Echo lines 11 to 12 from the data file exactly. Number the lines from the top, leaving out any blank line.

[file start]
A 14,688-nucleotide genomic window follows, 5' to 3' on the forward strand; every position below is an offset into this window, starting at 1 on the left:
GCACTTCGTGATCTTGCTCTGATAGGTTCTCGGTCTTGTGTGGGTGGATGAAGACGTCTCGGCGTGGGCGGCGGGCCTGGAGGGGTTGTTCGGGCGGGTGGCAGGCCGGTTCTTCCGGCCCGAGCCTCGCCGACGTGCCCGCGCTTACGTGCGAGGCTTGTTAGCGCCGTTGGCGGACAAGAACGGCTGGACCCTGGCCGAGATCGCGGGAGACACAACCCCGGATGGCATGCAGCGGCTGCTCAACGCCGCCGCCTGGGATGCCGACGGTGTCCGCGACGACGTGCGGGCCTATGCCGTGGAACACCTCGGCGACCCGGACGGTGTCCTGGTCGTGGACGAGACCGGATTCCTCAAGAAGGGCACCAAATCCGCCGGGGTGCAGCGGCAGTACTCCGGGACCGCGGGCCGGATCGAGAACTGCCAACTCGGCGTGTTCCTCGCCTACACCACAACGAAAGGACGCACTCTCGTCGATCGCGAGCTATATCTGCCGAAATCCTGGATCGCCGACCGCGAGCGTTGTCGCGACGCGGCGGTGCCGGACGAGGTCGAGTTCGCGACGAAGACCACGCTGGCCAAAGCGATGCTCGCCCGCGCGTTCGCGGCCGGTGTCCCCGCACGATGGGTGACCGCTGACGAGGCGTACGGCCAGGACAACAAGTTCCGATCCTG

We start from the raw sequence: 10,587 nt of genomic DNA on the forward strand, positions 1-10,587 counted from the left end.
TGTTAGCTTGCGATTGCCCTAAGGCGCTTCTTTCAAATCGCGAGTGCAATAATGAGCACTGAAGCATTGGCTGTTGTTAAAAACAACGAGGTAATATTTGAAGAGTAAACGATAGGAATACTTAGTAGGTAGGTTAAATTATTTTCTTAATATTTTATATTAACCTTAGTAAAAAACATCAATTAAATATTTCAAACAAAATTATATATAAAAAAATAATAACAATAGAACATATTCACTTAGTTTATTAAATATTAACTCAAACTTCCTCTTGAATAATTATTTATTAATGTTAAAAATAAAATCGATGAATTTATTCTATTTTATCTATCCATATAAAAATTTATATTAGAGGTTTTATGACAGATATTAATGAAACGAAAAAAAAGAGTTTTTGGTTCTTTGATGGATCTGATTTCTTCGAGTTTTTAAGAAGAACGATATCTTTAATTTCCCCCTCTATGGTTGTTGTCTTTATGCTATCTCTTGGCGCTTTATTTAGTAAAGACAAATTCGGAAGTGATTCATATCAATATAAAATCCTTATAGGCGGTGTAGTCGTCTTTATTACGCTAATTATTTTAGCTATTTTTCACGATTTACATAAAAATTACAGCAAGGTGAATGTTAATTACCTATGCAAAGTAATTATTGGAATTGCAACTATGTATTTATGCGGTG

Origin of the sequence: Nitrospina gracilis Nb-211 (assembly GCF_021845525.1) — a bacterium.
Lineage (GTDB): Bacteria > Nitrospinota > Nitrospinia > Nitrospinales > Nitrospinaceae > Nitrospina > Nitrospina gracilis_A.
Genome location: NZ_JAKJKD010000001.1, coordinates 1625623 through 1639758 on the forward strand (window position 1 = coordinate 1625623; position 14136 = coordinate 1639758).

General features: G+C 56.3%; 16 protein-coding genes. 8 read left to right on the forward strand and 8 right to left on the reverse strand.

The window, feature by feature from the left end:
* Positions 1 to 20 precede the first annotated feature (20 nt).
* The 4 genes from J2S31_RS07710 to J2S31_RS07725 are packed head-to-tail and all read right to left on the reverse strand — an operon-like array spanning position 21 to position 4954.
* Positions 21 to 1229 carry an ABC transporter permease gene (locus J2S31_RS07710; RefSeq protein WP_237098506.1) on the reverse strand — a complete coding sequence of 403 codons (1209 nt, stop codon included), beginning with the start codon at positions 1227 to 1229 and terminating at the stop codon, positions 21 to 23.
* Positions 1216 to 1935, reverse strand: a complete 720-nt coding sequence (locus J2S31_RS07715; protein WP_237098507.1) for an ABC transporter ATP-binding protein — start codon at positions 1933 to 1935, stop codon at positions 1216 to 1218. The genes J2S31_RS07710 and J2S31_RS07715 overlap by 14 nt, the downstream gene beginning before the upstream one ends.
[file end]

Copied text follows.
* The 4 genes from J2S31_RS07710 to J2S31_RS07725 are packed head-to-tail and all read right to left on the reverse strand — an operon-like array spanning position 21 to position 4954.
* Positions 21 to 1229 carry an ABC transporter permease gene (locus J2S31_RS07710; RefSeq protein WP_237098506.1) on the reverse strand — a complete coding sequence of 403 codons (1209 nt, stop codon included), beginning with the start codon at positions 1227 to 1229 and terminating at the stop codon, positions 21 to 23.